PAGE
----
The Helen Schuler Nature Centre is excited to announce a multi-year funding commitment from The W. Garfield Weston Foundation. The W. Garfield Weston Foundation is committing $215,000 to the City of Lethbridge over the next three years. The funding will provide Lethbridge students with the opportunity to spend full days out on fieldtrips into Lethbridge parks as well as the Waterton Park Front, a large conservation area that borders on Waterton Lakes National Park. To date, nearly 2000 students, ranging from Grade 4 to Grade 7 have participated in these unique field trip experiences and 2012 marks the fifth year that The W. Garfield Weston Foundation has supported these fieldtrips.
"Our Foundation has been engaged in environmental education initiatives for over 10 years and we are pleased to support the Helen Schuler Nature Centre," said Camilla Dalglish, Director of The W. Garfield Weston Foundation. "It is wonderful that Lethbridge students are able to travel to Waterton Park Front where the Foundation has helped to conserve over 30,000 acres and have the opportunity to learn how they can actively contribute to the health of Alberta's ecosystems."
The programs coordinated by the Helen Schuler Nature Centre bring The W. Garfield Weston Foundation, the Nature Conservancy of Canada, the City of Lethbridge and local Lethbridge schools together to provide students with a valuable opportunity to take the learning out of the classroom and into the outdoors.
Program activities are designed to help students connect to nature and to the land. As a result, students can develop a better understanding of what conservation is and how they can take an active role in preserving local ecosystems. "The students get to experience for themselves, concepts like ecology, biodiversity, and the importance of land conservation in a real world setting," says Coreen Putman, Nature Centre Coordinator. "You really can't compare what a child takes from these hands-on learning experiences in terms of what they internalize, what they are able to understand and what they remember, compared to reading it out of a book, or off of a website. By getting them out into the landscape we are connecting them to the place that is their home."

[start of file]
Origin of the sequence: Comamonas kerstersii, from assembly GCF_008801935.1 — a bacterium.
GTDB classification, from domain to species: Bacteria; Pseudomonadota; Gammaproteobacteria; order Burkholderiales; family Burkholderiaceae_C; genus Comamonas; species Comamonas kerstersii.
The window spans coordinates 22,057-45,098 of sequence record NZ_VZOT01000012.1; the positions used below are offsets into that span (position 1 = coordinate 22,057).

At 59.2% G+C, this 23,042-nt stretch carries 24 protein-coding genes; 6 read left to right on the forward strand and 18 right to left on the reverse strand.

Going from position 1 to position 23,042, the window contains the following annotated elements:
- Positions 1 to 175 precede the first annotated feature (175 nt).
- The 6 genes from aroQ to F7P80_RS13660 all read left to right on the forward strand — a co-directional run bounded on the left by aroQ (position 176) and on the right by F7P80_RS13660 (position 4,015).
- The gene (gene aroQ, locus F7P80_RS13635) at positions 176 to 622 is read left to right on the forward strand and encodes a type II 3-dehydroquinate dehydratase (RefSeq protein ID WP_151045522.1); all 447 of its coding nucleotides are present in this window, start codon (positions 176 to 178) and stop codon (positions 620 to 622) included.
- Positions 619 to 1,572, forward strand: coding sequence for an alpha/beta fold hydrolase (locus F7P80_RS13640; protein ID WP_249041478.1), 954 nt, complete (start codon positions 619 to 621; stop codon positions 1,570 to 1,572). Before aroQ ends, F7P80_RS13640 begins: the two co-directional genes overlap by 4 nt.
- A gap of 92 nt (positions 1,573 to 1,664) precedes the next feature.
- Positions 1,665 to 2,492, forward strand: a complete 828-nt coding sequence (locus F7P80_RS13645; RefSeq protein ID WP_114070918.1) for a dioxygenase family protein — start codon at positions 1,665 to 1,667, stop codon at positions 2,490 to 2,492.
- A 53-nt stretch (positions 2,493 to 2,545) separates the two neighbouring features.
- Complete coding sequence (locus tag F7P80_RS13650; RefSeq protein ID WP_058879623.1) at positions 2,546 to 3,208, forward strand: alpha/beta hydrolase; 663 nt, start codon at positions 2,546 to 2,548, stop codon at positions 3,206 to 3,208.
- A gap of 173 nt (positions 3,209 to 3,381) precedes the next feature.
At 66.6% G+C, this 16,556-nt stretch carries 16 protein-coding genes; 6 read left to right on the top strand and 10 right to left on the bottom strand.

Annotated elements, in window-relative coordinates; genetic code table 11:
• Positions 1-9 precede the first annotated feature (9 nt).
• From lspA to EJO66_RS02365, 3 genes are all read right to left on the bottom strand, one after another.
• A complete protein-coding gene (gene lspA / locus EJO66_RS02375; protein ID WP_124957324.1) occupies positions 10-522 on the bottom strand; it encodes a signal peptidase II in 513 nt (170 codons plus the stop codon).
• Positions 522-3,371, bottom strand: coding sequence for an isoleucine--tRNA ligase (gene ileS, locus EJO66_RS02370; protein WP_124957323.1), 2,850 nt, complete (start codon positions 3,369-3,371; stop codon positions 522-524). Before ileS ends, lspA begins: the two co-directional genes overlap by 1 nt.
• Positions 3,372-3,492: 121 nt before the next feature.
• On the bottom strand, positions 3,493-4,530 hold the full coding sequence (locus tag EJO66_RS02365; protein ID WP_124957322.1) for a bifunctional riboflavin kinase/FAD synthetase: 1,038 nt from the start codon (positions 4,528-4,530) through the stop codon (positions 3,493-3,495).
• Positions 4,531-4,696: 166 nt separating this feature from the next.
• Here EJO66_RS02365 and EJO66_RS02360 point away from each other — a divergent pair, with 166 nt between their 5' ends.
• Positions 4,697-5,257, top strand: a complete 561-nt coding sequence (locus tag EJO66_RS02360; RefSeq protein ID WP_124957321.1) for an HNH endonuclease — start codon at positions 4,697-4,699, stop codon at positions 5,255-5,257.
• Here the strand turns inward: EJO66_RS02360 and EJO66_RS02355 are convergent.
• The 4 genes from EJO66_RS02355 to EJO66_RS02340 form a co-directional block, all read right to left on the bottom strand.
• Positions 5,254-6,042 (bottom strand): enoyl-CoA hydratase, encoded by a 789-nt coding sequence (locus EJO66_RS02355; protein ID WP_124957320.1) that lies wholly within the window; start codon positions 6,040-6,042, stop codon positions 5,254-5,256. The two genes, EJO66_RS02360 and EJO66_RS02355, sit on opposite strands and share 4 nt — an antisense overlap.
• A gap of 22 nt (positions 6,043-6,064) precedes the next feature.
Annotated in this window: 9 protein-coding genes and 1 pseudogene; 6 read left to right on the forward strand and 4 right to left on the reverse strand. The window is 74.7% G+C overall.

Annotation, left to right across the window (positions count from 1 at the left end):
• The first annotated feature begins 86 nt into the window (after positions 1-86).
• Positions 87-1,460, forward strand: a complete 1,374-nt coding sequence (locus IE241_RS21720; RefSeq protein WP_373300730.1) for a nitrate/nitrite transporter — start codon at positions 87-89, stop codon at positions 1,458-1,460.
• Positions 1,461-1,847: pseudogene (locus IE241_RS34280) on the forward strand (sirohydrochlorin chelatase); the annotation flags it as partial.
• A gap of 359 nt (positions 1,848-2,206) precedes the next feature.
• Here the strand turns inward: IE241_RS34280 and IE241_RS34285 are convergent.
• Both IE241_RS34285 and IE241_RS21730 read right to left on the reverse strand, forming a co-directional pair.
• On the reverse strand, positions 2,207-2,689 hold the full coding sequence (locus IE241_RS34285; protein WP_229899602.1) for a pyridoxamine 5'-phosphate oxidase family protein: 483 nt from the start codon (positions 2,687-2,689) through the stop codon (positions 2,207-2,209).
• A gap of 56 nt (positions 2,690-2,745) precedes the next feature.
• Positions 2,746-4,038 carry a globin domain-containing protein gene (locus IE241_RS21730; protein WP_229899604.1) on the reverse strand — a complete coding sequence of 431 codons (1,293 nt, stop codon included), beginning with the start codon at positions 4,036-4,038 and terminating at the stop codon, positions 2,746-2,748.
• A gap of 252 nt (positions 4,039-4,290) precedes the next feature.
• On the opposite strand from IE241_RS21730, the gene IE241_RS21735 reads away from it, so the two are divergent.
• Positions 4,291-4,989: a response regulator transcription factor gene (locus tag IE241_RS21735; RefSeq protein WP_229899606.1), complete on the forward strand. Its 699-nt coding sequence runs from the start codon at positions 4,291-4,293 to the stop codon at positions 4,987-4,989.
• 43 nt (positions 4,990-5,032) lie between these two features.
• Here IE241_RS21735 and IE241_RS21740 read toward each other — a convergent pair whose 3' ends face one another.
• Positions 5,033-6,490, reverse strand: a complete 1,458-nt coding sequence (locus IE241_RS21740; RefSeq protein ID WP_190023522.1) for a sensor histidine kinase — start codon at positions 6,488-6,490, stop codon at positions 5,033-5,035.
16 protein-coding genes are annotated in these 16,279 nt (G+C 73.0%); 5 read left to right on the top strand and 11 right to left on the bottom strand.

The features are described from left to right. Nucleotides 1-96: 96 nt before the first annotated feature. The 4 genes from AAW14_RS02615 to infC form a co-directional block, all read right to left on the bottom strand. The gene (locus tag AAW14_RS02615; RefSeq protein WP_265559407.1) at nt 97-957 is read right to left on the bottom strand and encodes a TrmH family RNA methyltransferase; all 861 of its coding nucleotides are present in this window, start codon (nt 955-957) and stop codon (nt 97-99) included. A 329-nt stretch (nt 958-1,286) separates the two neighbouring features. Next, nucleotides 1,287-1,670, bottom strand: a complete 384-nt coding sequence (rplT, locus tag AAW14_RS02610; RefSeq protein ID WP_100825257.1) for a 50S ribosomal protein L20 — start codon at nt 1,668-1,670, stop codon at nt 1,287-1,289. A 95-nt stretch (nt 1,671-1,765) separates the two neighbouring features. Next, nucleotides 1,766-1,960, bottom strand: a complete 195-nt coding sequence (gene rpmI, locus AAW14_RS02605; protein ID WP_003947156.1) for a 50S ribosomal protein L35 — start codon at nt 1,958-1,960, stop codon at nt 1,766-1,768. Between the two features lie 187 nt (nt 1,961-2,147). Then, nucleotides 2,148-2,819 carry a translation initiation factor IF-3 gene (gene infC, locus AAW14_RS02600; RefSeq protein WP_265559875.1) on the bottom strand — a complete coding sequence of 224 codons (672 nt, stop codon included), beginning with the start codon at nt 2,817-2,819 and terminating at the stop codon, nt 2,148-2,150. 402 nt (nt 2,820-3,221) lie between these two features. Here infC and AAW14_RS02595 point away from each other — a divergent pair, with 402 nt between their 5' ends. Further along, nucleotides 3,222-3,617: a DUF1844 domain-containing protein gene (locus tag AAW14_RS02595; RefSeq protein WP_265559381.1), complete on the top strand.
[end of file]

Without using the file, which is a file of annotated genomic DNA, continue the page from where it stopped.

The southern Alberta region, especially in and around the Waterton area, is recognized as one of Canada's biodiversity hotspots. The program focuses on helping students understand how Lethbridge parks connect into the region, both geographically, through natural processes, and socially, through individual choices and behaviours.
"We have had great support from the local Superstore as well as the Cardston Extra Foods," says Putman. "Both have supported the programs over the years, donating healthy snacks for the students and even cloth shopping bags to encourage students to start their own simple acts of conservation."
Students and classes are encouraged to take on conservation projects to extend the learning. To date many exciting projects have been initiated from this program.
"We have seen school-wide composting programs started, students bringing their families to conservation programs like the Shoreline Clean-up, and even some classroom-based active transportation challenges," reports Putman. "It has been really rewarding to see what the children come up with as projects. They really can make a difference, and I think that is very empowering and a great motivator of change."